The Louisiana Legislature has convened for an important special session that will determine the future of our state’s electoral processes. This includes a critical vote on Governor Jeff Landry’s bill to implement closed primaries, which must pass.
Closed primaries are overdue and needed to move Louisiana forward. Our current system is unique in all the wrong ways, and thankfully we have a Governor and State Legislature in place with the courage to push for necessary changes.
I was honored to participate in meetings of Louisiana’s Closed Party Primary Task Force in 2020. We heard many of the arguments for and against each of the primary election systems, and I know that a tremendous amount of consideration has gone into the process. It’s clear, though, that closed primaries represent the best path forward for the State of Louisiana.
The current jungle primary system puts Louisiana at a disadvantage. In contrast to other states, our primary elections take place in November and often require a costly and time-consuming December runoff. The resulting delay also means that Louisiana’s federal representatives are a month behind our peers in building a staff, receiving briefings, noting committee preferences, and performing other critical transition tasks. While this is of lesser impact for incumbents, it is a challenge for Louisiana’s newly elected representatives. It’s a disadvantage my office faced in 2017, though we worked hard to overcome and get to work for South Louisiana’s citizenry. However, the underlying problem is 100% avoidable. Moving to a closed primary system addresses this disparity and puts Louisiana on the same playing field as other states.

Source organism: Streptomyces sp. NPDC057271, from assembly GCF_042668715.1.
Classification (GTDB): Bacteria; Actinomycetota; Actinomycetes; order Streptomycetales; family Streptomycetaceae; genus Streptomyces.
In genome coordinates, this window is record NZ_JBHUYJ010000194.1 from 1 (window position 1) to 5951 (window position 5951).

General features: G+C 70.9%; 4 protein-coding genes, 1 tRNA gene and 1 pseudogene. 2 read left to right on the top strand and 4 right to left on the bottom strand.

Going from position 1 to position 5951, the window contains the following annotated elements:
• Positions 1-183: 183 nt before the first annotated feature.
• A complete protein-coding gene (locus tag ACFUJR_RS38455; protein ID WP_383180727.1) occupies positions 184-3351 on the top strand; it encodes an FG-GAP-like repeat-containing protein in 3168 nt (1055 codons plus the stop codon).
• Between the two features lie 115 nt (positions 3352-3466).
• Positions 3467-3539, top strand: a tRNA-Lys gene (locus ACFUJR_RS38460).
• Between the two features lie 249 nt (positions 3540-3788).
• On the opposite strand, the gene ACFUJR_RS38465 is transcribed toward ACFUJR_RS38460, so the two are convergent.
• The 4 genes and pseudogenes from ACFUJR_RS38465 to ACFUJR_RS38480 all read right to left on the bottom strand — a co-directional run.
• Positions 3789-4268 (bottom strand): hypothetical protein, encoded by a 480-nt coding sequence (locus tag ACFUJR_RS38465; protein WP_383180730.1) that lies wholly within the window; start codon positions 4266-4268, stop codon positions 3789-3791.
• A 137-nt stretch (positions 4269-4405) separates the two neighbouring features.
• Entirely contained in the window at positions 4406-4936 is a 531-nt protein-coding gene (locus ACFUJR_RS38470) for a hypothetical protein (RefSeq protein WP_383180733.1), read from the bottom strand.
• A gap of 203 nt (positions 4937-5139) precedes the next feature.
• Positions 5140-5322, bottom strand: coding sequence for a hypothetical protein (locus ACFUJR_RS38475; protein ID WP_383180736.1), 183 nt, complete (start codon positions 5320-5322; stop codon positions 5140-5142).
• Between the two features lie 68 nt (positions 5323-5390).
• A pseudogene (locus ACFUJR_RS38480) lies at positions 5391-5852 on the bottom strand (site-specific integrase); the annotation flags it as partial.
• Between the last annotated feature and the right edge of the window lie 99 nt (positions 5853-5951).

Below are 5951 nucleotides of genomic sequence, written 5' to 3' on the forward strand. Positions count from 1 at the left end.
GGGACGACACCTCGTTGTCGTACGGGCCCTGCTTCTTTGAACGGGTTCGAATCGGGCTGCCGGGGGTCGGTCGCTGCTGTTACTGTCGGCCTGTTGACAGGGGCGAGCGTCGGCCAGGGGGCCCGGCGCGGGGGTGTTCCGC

Further, the jungle primary system prevents Louisiana’s political parties from selecting their preferred candidates. Each major party, Democratic and Republican, deserves an opportunity to choose its nominee ahead of the general election. Closed primaries afford the fairest system for voters and ensure that both major parties have representation on the final ballot.
Closed primaries also limit the ability of candidates to deceive voters, registering under one party affiliation while espousing views that do not match. Too often in Louisiana’s elections, we have seen moderate Democrats switch their affiliation to Republican for electoral advantage. This practice is wrong and should be discouraged. With closed party primaries, voters can better vet candidates on their values and core principles. For Republicans, that means ensuring that we are choosing true conservatives to represent our party in each election. We learned difficult lessons in the 2015 and 2019 gubernatorial elections, and it’s time to fix Louisiana’s primary system.
While change can be intimidating, Louisiana is not untested in its ability to implement or administer closed primaries. Presidential primary elections, which will be held this year, follow the same closed party system. We also have historical precedent to follow as many of our current elected officials were successfully chosen in closed primary contests between 2008 and 2010. The formula already exists, and it works in Louisiana. The result is a simpler, more straightforward fall ballot with one Democrat, one Republican, and ballot-qualified Independent, Libertarian, or Other Party candidates.
As the Louisiana Legislature debates closed primary changes this week, it is important for all citizens to make their voices heard. Contact your state representatives and state senators. We have an opportunity to enact much-needed electoral reforms. Structural change is required to drive our state forward, and it begins with passing Governor Landry’s bill for closed primaries.
Congressman Clay Higgins (R-LA) represents Louisiana’s 3rd District in the U.S. House of Representatives.